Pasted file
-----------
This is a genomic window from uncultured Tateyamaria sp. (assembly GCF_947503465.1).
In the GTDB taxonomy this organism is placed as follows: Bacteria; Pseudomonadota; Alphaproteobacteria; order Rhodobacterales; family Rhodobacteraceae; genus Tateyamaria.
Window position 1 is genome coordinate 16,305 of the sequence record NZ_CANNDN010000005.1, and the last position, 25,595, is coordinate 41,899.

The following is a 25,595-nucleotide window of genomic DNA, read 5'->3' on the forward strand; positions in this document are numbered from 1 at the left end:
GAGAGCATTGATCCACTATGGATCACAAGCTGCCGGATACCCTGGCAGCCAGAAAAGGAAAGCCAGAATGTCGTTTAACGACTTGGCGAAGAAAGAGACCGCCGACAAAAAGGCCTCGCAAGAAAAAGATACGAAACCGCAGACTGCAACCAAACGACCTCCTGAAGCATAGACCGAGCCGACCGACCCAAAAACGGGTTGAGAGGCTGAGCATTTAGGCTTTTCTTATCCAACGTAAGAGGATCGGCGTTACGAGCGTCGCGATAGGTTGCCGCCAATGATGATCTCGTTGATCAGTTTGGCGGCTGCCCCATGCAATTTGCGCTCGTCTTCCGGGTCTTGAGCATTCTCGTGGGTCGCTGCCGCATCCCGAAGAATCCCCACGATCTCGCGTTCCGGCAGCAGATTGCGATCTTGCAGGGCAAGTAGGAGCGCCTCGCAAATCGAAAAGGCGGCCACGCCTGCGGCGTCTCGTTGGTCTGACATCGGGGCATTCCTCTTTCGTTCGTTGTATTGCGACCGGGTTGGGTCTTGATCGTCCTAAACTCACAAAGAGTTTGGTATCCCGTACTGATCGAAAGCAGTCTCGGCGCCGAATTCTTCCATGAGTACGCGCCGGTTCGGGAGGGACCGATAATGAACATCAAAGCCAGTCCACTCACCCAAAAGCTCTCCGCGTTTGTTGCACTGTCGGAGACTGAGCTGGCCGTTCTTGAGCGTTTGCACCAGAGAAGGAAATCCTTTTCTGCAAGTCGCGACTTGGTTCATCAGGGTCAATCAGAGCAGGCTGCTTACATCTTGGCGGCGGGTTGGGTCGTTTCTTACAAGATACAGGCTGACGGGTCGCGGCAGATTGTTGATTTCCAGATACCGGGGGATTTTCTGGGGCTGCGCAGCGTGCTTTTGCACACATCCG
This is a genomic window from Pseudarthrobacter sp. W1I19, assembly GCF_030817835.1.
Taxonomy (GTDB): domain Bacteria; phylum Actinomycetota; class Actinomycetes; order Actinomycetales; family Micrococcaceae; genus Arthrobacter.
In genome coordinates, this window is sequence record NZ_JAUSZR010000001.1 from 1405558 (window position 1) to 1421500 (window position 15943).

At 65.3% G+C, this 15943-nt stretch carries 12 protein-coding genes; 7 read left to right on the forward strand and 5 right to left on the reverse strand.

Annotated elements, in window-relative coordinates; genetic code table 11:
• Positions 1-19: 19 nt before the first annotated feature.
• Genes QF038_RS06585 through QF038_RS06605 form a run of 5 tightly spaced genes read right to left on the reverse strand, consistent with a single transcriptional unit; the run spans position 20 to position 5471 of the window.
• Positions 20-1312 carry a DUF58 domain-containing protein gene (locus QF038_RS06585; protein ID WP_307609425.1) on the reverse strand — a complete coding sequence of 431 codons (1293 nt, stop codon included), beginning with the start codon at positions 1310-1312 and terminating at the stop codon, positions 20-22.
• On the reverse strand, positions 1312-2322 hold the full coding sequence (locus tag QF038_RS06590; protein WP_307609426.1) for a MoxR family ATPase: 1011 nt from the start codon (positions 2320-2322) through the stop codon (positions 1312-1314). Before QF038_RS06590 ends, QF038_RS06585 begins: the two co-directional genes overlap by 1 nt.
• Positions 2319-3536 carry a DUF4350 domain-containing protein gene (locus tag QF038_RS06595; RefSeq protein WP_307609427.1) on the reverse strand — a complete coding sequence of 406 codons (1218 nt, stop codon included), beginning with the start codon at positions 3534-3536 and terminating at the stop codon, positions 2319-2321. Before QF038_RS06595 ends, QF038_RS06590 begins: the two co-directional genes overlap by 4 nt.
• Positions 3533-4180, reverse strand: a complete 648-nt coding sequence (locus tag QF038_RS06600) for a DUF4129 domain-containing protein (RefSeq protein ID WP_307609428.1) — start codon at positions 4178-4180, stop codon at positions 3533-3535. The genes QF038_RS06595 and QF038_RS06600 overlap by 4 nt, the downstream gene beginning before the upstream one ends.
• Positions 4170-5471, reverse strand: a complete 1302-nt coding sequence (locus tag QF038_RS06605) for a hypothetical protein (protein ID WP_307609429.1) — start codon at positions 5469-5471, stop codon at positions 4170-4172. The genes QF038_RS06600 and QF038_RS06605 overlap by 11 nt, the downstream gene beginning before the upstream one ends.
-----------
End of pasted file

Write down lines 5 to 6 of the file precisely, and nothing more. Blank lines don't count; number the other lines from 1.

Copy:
GAGAGCATTGATCCACTATGGATCACAAGCTGCCGGATACCCTGGCAGCCAGAAAAGGAAAGCCAGAATGTCGTTTAACGACTTGGCGAAGAAAGAGACCGCCGACAAAAAGGCCTCGCAAGAAAAAGATACGAAACCGCAGACTGCAACCAAACGACCTCCTGAAGCATAGACCGAGCCGACCGACCCAAAAACGGGTTGAGAGGCTGAGCATTTAGGCTTTTCTTATCCAACGTAAGAGGATCGGCGTTACGAGCGTCGCGATAGGTTGCCGCCAATGATGATCTCGTTGATCAGTTTGGCGGCTGCCCCATGCAATTTGCGCTCGTCTTCCGGGTCTTGAGCATTCTCGTGGGTCGCTGCCGCATCCCGAAGAATCCCCACGATCTCGCGTTCCGGCAGCAGATTGCGATCTTGCAGGGCAAGTAGGAGCGCCTCGCAAATCGAAAAGGCGGCCACGCCTGCGGCGTCTCGTTGGTCTGACATCGGGGCATTCCTCTTTCGTTCGTTGTATTGCGACCGGGTTGGGTCTTGATCGTCCTAAACTCACAAAGAGTTTGGTATCCCGTACTGATCGAAAGCAGTCTCGGCGCCGAATTCTTCCATGAGTACGCGCCGGTTCGGGAGGGACCGATAATGAACATCAAAGCCAGTCCACTCACCCAAAAGCTCTCCGCGTTTGTTGCACTGTCGGAGACTGAGCTGGCCGTTCTTGAGCGTTTGCACCAGAGAAGGAAATCCTTTTCTGCAAGTCGCGACTTGGTTCATCAGGGTCAATCAGAGCAGGCTGCTTACATCTTGGCGGCGGGTTGGGTCGTTTCTTACAAGATACAGGCTGACGGGTCGCGGCAGATTGTTGATTTCCAGATACCGGGGGATTTTCTGGGGCTGCGCAGCGTGCTTTTGCACACATCCG
This is a genomic window from Pseudarthrobacter sp. W1I19, assembly GCF_030817835.1.